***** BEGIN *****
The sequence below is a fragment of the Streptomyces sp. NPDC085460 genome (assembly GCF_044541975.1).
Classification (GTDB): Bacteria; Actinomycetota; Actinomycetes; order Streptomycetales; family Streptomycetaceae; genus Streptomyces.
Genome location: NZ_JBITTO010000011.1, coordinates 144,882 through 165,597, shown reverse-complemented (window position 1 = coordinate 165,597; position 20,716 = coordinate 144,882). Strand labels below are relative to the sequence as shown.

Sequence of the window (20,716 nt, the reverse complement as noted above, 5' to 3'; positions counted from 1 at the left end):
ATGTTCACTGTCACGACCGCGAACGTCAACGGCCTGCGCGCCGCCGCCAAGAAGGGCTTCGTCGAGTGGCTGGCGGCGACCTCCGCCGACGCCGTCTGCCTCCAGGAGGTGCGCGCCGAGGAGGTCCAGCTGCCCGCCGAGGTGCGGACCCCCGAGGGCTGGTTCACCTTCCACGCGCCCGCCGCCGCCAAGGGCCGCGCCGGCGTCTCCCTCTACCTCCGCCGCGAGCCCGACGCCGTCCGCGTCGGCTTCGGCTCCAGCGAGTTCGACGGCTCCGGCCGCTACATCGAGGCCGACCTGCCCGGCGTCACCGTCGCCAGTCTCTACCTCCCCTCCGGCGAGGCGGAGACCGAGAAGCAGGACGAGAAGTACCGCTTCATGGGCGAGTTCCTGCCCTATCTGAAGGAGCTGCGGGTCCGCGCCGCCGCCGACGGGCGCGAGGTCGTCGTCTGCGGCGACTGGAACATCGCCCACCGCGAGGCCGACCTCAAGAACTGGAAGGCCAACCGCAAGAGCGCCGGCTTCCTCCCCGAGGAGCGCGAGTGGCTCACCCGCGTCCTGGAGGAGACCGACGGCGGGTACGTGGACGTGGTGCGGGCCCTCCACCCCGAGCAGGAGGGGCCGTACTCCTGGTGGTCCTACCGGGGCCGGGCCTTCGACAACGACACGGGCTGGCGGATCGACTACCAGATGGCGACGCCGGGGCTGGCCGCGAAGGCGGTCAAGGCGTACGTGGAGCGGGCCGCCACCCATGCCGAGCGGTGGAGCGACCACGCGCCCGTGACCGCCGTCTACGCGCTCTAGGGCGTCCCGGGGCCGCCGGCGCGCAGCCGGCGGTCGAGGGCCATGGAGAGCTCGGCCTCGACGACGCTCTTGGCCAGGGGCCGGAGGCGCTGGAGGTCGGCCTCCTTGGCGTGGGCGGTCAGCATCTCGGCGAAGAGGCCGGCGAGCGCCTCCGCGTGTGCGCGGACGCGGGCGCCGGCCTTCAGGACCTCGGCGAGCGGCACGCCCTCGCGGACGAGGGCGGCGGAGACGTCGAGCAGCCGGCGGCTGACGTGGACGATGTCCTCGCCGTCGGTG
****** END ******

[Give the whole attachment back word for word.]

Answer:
The sequence below is a fragment of the Streptomyces sp. NPDC085460 genome (assembly GCF_044541975.1).
Classification (GTDB): Bacteria; Actinomycetota; Actinomycetes; order Streptomycetales; family Streptomycetaceae; genus Streptomyces.
Genome location: NZ_JBITTO010000011.1, coordinates 144,882 through 165,597, shown reverse-complemented (window position 1 = coordinate 165,597; position 20,716 = coordinate 144,882). Strand labels below are relative to the sequence as shown.

Sequence of the window (20,716 nt, the reverse complement as noted above, 5' to 3'; positions counted from 1 at the left end):
ATGTTCACTGTCACGACCGCGAACGTCAACGGCCTGCGCGCCGCCGCCAAGAAGGGCTTCGTCGAGTGGCTGGCGGCGACCTCCGCCGACGCCGTCTGCCTCCAGGAGGTGCGCGCCGAGGAGGTCCAGCTGCCCGCCGAGGTGCGGACCCCCGAGGGCTGGTTCACCTTCCACGCGCCCGCCGCCGCCAAGGGCCGCGCCGGCGTCTCCCTCTACCTCCGCCGCGAGCCCGACGCCGTCCGCGTCGGCTTCGGCTCCAGCGAGTTCGACGGCTCCGGCCGCTACATCGAGGCCGACCTGCCCGGCGTCACCGTCGCCAGTCTCTACCTCCCCTCCGGCGAGGCGGAGACCGAGAAGCAGGACGAGAAGTACCGCTTCATGGGCGAGTTCCTGCCCTATCTGAAGGAGCTGCGGGTCCGCGCCGCCGCCGACGGGCGCGAGGTCGTCGTCTGCGGCGACTGGAACATCGCCCACCGCGAGGCCGACCTCAAGAACTGGAAGGCCAACCGCAAGAGCGCCGGCTTCCTCCCCGAGGAGCGCGAGTGGCTCACCCGCGTCCTGGAGGAGACCGACGGCGGGTACGTGGACGTGGTGCGGGCCCTCCACCCCGAGCAGGAGGGGCCGTACTCCTGGTGGTCCTACCGGGGCCGGGCCTTCGACAACGACACGGGCTGGCGGATCGACTACCAGATGGCGACGCCGGGGCTGGCCGCGAAGGCGGTCAAGGCGTACGTGGAGCGGGCCGCCACCCATGCCGAGCGGTGGAGCGACCACGCGCCCGTGACCGCCGTCTACGCGCTCTAGGGCGTCCCGGGGCCGCCGGCGCGCAGCCGGCGGTCGAGGGCCATGGAGAGCTCGGCCTCGACGACGCTCTTGGCCAGGGGCCGGAGGCGCTGGAGGTCGGCCTCCTTGGCGTGGGCGGTCAGCATCTCGGCGAAGAGGCCGGCGAGCGCCTCCGCGTGTGCGCGGACGCGGGCGCCGGCCTTCAGGACCTCGGCGAGCGGCACGCCCTCGCGGACGAGGGCGGCGGAGACGTCGAGCAGCCGGCGGCTGACGTGGACGATGTCCTCGCCGTCGGTG